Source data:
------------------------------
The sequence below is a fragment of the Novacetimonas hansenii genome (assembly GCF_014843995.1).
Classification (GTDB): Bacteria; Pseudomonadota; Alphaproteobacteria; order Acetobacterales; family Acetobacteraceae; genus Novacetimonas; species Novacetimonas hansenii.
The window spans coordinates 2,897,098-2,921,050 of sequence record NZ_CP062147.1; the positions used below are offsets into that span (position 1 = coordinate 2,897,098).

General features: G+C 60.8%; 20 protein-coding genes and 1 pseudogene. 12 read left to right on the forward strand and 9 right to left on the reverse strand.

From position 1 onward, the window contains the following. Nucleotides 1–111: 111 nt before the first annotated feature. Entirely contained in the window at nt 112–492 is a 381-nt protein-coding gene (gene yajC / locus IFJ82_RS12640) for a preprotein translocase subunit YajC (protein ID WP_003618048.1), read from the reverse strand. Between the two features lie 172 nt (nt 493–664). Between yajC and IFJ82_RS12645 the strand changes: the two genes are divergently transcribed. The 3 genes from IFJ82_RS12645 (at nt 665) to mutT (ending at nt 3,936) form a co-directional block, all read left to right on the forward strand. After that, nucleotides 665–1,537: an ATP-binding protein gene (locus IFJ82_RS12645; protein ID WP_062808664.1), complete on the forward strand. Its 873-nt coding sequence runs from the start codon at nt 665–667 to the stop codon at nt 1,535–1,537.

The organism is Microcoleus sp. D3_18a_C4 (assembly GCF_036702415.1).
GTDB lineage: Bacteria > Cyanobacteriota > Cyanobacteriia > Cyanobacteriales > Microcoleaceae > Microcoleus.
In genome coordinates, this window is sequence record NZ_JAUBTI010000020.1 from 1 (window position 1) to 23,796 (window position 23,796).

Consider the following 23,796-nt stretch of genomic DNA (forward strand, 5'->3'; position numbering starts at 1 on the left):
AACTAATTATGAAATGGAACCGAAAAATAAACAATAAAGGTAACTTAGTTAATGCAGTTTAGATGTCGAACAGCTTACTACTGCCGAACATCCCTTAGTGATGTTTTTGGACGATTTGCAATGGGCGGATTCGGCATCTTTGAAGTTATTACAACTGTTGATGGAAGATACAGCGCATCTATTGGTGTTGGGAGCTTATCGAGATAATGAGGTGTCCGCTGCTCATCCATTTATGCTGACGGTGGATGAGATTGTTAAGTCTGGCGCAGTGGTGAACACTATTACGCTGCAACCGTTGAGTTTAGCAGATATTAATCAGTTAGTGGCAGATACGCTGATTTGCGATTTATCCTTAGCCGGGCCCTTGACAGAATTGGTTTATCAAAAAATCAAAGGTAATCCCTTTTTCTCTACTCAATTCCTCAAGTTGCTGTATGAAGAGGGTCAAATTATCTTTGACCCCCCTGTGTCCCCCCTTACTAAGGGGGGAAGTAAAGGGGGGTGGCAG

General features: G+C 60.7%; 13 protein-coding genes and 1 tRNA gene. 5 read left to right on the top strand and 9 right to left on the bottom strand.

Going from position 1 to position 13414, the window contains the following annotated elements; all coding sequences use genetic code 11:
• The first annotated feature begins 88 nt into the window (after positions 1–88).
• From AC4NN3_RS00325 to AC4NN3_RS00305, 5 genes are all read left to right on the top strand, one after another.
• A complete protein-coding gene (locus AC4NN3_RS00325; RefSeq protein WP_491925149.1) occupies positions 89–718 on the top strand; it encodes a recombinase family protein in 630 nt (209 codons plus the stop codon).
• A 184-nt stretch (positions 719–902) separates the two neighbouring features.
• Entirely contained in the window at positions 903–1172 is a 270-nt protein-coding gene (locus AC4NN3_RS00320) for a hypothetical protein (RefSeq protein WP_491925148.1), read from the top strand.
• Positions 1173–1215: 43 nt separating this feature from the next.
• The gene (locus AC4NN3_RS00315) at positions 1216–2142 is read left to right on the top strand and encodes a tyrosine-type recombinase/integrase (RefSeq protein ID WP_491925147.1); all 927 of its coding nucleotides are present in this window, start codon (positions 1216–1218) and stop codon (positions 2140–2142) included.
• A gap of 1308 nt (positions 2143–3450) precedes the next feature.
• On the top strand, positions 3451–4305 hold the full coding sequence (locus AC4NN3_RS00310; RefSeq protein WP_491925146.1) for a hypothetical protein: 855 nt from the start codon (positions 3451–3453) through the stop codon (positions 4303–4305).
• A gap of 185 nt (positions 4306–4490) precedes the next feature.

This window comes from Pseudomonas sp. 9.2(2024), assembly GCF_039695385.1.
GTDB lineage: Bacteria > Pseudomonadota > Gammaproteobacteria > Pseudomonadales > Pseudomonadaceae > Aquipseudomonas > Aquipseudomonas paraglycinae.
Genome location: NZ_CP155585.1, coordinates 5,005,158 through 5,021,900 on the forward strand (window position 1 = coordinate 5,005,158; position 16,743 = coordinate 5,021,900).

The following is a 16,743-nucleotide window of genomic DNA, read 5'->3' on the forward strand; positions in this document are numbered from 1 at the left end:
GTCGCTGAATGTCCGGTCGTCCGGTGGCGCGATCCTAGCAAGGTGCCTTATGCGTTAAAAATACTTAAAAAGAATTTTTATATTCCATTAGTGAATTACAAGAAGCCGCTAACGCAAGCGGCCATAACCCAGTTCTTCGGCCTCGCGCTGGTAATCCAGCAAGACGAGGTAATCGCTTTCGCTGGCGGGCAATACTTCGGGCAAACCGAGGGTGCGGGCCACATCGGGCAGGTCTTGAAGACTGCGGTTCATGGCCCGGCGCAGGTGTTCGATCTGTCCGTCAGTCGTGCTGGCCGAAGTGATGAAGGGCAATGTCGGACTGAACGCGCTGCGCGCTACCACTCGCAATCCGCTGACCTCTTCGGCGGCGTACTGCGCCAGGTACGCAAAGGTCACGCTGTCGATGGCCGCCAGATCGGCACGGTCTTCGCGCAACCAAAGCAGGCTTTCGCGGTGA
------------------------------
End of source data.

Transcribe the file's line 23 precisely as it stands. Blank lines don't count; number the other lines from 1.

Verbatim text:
This window comes from Pseudomonas sp. 9.2(2024), assembly GCF_039695385.1.